Our streets, and plunge, and lunge, and butt, and battle;
              And save the female sex
    From being cow’d--like Iö--by the cattle!

                Fancy,--when droves appear on
    The hill of Holborn, roaring from its top,--
    Your ladies--ready, as they own, to drop,
    Taking themselves to Thomson’s with a _Fear-on_!

                Or, in St. Martin’s Lane,
    Scared by a Bullock, in a frisky vein,--
    Fancy the terror of your timid daughters
                While rushing souse
                Into a coffee-house,
            To find it--Slaughter’s.

                Or fancy this:--
    Walking along the street, some stranger Miss,
    Her head with no such thought of danger laden,
    When suddenly ’tis “Aries Taurus Virgo!”
    You don’t know Latin, I translate it ergo,
    Into your Areas a Bull throws the Maiden!
                Think of some poor old crone
    Treated, just like a penny, with a toss!
                At that vile spot now grown
                So generally known
    For making a Cow Cross!

    Nay, fancy your own selves far off from stall,
    Or shed, or shop--and that an Ox infuriate
                Just pins you to the wall,
    Giving you a strong dose of _Oxy-Muriate_!

    Methinks I hear the neighbours that live round
                The Market-ground
    Thus make appeal unto their civic fellows--
    “’Tis well for you that live apart--unable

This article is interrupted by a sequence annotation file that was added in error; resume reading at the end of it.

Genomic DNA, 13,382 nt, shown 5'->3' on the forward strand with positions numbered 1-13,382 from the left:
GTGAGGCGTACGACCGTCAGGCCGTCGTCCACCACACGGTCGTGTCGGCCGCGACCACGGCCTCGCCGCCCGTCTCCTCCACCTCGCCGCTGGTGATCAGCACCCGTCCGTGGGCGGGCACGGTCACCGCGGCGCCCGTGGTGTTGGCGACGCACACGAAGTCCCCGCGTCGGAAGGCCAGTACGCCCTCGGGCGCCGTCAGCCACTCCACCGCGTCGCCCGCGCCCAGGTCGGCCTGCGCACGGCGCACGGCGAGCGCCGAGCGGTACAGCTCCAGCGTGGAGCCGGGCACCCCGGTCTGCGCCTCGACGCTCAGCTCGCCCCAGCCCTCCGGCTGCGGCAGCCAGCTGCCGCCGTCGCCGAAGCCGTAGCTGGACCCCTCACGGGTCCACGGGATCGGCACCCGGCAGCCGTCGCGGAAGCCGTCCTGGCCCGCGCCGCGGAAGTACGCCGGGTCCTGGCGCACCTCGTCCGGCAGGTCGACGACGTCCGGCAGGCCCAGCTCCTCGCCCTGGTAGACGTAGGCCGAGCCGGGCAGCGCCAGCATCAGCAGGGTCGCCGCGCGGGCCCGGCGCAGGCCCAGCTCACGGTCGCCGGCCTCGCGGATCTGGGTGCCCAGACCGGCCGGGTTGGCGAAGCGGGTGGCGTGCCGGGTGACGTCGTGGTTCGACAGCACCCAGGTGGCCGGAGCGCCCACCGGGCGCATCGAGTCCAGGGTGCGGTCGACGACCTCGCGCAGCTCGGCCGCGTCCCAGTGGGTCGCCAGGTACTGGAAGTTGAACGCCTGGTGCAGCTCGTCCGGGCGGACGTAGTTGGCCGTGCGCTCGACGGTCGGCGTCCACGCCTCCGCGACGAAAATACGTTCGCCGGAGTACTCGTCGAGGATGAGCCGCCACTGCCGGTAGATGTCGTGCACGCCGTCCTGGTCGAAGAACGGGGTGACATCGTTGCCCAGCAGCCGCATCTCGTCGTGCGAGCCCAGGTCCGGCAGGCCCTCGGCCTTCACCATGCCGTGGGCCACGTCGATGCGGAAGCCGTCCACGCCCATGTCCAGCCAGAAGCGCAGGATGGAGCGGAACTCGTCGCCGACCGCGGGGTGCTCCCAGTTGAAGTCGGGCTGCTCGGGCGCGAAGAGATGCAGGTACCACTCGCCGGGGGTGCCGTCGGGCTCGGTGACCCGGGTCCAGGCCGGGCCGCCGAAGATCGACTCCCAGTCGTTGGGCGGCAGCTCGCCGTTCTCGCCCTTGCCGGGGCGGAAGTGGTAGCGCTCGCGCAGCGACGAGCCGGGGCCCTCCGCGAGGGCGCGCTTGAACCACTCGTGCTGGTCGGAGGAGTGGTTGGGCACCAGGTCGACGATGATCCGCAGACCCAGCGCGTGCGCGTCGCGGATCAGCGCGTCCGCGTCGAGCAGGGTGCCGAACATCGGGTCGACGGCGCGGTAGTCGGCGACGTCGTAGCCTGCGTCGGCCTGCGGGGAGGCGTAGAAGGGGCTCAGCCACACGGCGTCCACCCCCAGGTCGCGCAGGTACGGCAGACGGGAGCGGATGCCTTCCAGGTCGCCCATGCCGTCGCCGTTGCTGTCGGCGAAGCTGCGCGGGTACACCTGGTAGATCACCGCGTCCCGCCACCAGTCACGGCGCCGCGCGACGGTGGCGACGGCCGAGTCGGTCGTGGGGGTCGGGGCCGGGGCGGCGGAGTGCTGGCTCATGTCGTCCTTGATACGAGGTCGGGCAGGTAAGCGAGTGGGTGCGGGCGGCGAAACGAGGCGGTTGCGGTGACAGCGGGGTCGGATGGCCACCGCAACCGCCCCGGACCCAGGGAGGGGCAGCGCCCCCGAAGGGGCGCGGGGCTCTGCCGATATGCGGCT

To hear this brutal Babel,
    But our _firesides_ are troubled with their _bellows_.

                “Folks that too freely sup
                Must e’en put up
    With their own troubles if they can’t digest;
                But we must needs regard
                The case as hard
    The _others’_ victuals should disturb our rest,
    That from our sleep _your_ food should start and jump us!
                We like, ourselves, a steak,
                But, Sirs, for pity’s sake!
    We don’t want oxen at our doors to _rump-us_!

    “If we _do_ doze--it really is too bad!
    We constantly are roar’d awake or rung,
                Through bullocks mad
    That run in all the ‘Night Thoughts’ of our Young!”

    Such are the woes of sleepers--now let’s take
    The woes of those that wish to keep _a Wake_.
    Oh think! when Wombell gives his annual feasts,
    Think of these “Bulls of Basan,” far from mild ones;
                Such fierce tame beasts,
    That nobody much cares to see the Wild ones!

    Think of the Show woman, “what shows a Dwarf,”
                Seeing a red Cow come
                To swallow her Tom Thumb,
    And forc’d with broom of birch to keep her off!

    Think, too, of Messrs. Richardson and Co.,
    When looking at their public private boxes,
            To see in the back row
    Three live sheep’s heads, a porker’s and an Ox’s!
    Think of their Orchestra, when two horns come
    Through, to accompany the double drum!

    Or, in the midst of murder and remorses,
                Just when the Ghost is certain,
                A great rent in the curtain,
    And enter two tall skeletons--of Horses!

    Great philanthropics! pray urge these topics!
    Upon the solemn Councils of the Nation,
    Get a Bill soon, and give, some noon,
    The Bulls, a Bull of Excommunication!

    Let the old Fair have fair-play as its right,
                And to each show and sight
    Ye shall be treated with a Free List latitude;
                To Richardson’s Stage Dramas,
                Dio--and Cosmo--ramas,